Teenage refugee support
Teenage refugee support. I offer specialist counselling for teenagers in Poole, as well as younger children, individuals, couples and families. I met with a young woman recently from Afghanistan who caused me to reflect on how experiences of older generations can have a direct impact on us today.
She told me that her dream is to become a doctor. She told me that she has always wanted to do this since she was a child and that her older sister is already well on the way to becoming a doctor.
We went on to speak about how anxiety can sometimes get in the way of her achievement and that her desire to succeed is effected by anxiety. She was baffled about anxiety and how she came to be afflicted by it. Furthermore, she wanted me to give her “strategies” to conquer the anxiety she feels and seemed disappointed when I asked her to first talk a little about her life. She said that her family were supportive and friendly however, like her they were at a loss to see how they could help or stop the anxiety attacks she was experiencing.
After a little time she told me her family story and we went back to the late 1970s. Her grandparents were professionals and left Afghanistan when the Russian invaders brought the country to a stand-still. Her mother is fluent in German as she and her brothers and sisters were taken to Germany her grandparents. Her father still remembers the worry his mother felt when they arrived in Germany that seemed like an alien land. With no money and few connections they got on well enough until the situation back home in Afghanistan became more stable and they returned.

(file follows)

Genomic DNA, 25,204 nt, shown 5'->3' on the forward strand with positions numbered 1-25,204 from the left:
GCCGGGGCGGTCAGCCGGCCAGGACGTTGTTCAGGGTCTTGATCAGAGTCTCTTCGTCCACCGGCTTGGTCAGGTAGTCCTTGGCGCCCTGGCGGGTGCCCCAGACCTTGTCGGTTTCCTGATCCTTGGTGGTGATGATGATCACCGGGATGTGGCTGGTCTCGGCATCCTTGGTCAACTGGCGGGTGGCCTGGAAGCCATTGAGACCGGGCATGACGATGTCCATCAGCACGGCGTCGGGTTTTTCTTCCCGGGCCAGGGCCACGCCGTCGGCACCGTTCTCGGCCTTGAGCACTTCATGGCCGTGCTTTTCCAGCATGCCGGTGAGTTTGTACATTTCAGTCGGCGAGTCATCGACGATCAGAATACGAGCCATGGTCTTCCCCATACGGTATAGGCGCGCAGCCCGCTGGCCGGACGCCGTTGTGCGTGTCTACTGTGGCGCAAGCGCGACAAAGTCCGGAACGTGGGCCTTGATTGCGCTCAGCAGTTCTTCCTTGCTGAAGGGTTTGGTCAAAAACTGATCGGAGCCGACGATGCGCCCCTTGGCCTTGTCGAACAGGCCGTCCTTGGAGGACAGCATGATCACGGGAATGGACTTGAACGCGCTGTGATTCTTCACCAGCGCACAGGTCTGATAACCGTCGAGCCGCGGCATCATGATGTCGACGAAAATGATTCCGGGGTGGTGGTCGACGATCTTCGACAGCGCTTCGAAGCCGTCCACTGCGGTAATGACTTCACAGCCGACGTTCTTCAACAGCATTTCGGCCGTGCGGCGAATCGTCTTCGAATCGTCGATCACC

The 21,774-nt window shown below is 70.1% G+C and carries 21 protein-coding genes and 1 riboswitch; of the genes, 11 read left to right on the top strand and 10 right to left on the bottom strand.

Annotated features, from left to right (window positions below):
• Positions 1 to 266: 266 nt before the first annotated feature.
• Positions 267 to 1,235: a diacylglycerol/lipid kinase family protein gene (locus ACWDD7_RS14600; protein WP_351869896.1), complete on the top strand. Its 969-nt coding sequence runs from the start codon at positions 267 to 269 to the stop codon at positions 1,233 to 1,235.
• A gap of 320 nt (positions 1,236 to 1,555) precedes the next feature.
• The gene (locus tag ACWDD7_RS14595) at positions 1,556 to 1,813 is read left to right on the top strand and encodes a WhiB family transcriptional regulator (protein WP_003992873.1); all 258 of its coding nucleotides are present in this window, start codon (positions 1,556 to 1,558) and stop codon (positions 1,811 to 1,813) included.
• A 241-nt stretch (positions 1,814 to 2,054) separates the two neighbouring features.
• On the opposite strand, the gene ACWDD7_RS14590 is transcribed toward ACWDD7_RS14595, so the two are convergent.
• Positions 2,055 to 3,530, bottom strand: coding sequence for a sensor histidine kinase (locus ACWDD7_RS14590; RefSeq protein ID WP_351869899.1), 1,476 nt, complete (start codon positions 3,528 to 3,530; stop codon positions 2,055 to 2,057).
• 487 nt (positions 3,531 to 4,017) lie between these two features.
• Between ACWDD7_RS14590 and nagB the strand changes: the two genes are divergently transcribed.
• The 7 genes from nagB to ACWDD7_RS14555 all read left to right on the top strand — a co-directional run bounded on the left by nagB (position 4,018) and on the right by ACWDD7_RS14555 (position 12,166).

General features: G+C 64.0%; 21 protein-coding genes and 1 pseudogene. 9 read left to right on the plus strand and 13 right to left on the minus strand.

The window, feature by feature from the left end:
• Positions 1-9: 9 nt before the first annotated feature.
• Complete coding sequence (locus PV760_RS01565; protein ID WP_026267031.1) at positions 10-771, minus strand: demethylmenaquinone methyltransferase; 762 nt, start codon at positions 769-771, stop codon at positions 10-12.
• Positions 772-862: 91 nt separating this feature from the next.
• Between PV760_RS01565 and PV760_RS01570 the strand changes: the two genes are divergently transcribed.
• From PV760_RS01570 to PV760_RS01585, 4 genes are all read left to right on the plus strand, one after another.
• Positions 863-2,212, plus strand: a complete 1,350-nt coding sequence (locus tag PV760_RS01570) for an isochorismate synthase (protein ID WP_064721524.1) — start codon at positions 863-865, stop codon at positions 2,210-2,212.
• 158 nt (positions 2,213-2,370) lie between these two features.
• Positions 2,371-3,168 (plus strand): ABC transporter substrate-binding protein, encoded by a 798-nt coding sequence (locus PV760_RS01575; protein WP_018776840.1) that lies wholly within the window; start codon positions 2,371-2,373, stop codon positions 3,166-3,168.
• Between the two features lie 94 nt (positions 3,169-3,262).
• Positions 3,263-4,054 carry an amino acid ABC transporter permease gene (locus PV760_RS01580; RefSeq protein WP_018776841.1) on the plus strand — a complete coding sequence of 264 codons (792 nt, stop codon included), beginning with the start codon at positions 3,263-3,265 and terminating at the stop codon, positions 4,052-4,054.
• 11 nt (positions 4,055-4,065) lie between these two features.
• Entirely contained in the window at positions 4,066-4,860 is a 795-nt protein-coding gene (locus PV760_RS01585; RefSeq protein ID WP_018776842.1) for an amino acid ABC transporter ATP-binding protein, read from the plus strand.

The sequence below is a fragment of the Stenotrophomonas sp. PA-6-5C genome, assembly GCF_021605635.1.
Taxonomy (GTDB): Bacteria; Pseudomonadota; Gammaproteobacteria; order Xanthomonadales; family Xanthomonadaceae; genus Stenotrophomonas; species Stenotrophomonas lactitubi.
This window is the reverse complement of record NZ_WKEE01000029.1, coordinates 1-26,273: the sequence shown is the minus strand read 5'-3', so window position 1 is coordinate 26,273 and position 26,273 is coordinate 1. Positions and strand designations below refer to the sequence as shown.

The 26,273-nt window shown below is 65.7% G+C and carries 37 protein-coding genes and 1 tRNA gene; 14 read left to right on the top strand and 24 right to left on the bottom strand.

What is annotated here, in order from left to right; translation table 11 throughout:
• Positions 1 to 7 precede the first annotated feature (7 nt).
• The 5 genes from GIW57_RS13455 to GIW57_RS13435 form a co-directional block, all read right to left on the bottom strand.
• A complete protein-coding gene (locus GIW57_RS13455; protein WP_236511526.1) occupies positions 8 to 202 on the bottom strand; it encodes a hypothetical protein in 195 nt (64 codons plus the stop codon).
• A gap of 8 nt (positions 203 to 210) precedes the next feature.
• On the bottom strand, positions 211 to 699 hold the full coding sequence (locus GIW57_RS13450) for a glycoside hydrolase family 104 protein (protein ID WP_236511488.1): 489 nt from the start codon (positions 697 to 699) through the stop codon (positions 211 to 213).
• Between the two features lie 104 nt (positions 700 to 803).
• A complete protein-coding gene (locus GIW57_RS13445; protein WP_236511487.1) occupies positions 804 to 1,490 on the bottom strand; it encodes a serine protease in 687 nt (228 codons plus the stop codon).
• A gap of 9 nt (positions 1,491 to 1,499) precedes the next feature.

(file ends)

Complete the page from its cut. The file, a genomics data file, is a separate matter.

Unfortunately the political situation in Afghanistan became such that her parents felt that they too, like her grandparents before them, should move away. Very hard indeed for her grandparents to leave home, but perhaps slightly easier for her parents to do so as the precedent had been set. Not that her parents were less connected to Afghanistan or that leaving their mother country was any easier for them than for her grandparents but her grandparents had shown her parents how to arrive in, and thrive in, a new county where language, culture, climate and the physical appearance of the locals was so different.
Her parents moved to London in the late 1990s and settled in the UK. It is my experience that people do not get through being refugee parents by being permissive and relaxed. Rather, I see that refugee parents are careful, watchful, like to keep their children close and observe traditional customs, not to stamp their identity on their new home but rather to ensure that their children absorb traditions and culture that are understandable and predictable to them as parents.
Teenage refugee support. To bring our story back to 2016, the young women I was speaking with told me that her mother had anxiety and her grandparents had anxiety but that this was normal because they had been refugees. She told me that she felt she had no reason to have anxiety as she was lucky to be living in a peaceful country and her ambition, she said, was to become a doctor so she could return to Afghanistan to provide care for those of her people who were unable to find peace, of sorts, abroad.
After a time we both understood how anxiety had woven it’s way into her family’s life and how she from a young age had been exposed to anxiety, it’s influence and it’s effects. This is a good place for us to start to work.
If you know someone who is anxious and you are looking for help for them or then why not get in contact with me.